The Fortune 500 -- the biggest companies in America -- boosted their earnings a whopping 335 percent in the last year. It's the second biggest jump since the list began in 1955.
"It's just a staggering amount of money that big companies made in 2009 versus 2008. $330 billion more than the year before. It's just an unprecedented gain," said Andy Serwer, managing editor of Fortune magazine, which compiles an annual list of top public companies as measured by gross revenue.
But soaring profits aren't quite a reason to celebrate. Record gains for America's most profitable companies come after a year of record losses. The Fortune 500 shed 834,000 jobs last year -- the biggest cutbacks in its history.
"You can really say that the reason why these companies are doing so much better is because they fired a lot of people," Serwer said. "Unfortunately, that is the history of the big business of capitalism."
With that not-so cheery backdrop, here are some highlights from this year's Fortune 500 list:
No. 1 on the list this year? Wal-Mart regained the top spot.
"Wal-Mart had a good year and maybe that's not surprising," Serwer said, "People really look for value during tough economic times."
Exxon Mobil dropped from No. 1 to No. 2, but still brought in more than $284 billion.
The fall in energy prices kicked six energy companies off the 500 list, but we shouldn't take up a collection just yet, according to "Mad Money's" Jim Cramer.
"We shouldn't worry about any company that sits on a big pool of black stuff and makes a ton of money," Cramer said.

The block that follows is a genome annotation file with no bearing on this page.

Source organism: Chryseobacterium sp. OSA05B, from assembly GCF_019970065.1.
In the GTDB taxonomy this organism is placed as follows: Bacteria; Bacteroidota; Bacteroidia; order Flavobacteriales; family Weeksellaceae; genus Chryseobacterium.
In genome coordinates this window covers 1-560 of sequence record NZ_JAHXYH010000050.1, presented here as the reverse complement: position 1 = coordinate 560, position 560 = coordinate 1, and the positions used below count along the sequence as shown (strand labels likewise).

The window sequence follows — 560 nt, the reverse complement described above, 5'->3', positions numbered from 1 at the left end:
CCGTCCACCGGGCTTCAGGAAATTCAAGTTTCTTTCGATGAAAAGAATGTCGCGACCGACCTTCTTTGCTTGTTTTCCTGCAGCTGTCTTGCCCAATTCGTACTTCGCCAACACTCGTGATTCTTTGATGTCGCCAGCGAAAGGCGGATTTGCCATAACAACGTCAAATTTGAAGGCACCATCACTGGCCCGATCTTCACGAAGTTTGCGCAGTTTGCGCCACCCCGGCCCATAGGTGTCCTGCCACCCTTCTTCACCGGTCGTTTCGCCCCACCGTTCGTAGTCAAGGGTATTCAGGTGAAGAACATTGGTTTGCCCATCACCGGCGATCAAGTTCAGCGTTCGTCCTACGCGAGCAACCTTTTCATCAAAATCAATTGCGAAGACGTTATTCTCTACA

Home builders were also knocked off this year -- another sign of the times.
"In 2007, there were nine homebuilders on the Fortune 500, now there are zero," Serwer said. "They either went bust or their sales dropped so precipitously that they are no longer big enough to be on the Fortune 500. Not 499, off, completely gone."
An indicator of where money is moving, new to the list this year are nine health care companies.
"Health care companies did pretty well. You need your medicine, you need your health care," Serwer said.
Bank of America took the fifth spot, bringing in $150 billion in revenue last year.
"The thing about these big banks is that they do have a huge built-in business, a retail business, that is people like us, consumers, and you see all these Bank of America branches all over the country and they are worth something," Serwer said. "Once you cut through all the storm clouds, there is some stability there."
It was a relatively great year for battered-insurance giant AIG. In the last year, AIG lost $11 billion compared to $99 billion in 2008.
"We thought everything they did was wrong," Cramer said. "Well, it looks like maybe only 78 percent of what they did was wrong, which is why 78 percent wrong is better than 100 percent wrong."
After decades of holding the top spot, General Motors has dropped out of the top 10 completely.
"GM is amazing. They are No. 16 on the Fortune 500, which is a real accomplishment for any company, but not for GM, which for years and years and decades was No. 1," Serwer said. "The biggest company in the Fortune 500, the biggest company in the world, is now only the 16th biggest company in the United States and that is a huge fall from grace."
On the other hand, Ford, which didn't take government money, ranks at No. 8.
"People gave them a lot of credit for not doing that [taking government money]. And I think that really helped them in the marketplace," Serwer said. "There are actually people who bought Fords because they didn't take a bailout from the government."
Apple jumped up to No. 56 on the list, from 71 the previous year.
"What an incredible story," Serwer said. "Steve Jobs runs that company, he introduced the iPad, the iPhone, the iPod Touch -- these products are just amazing and they are growing so fast."
Good news for the economy, but not a business model for the rest of us, Cramer warns.
"The people who run it are too smart, so we don't have their model," he said. "We can just look up at them and maybe we can get some crumbs of wisdom from them."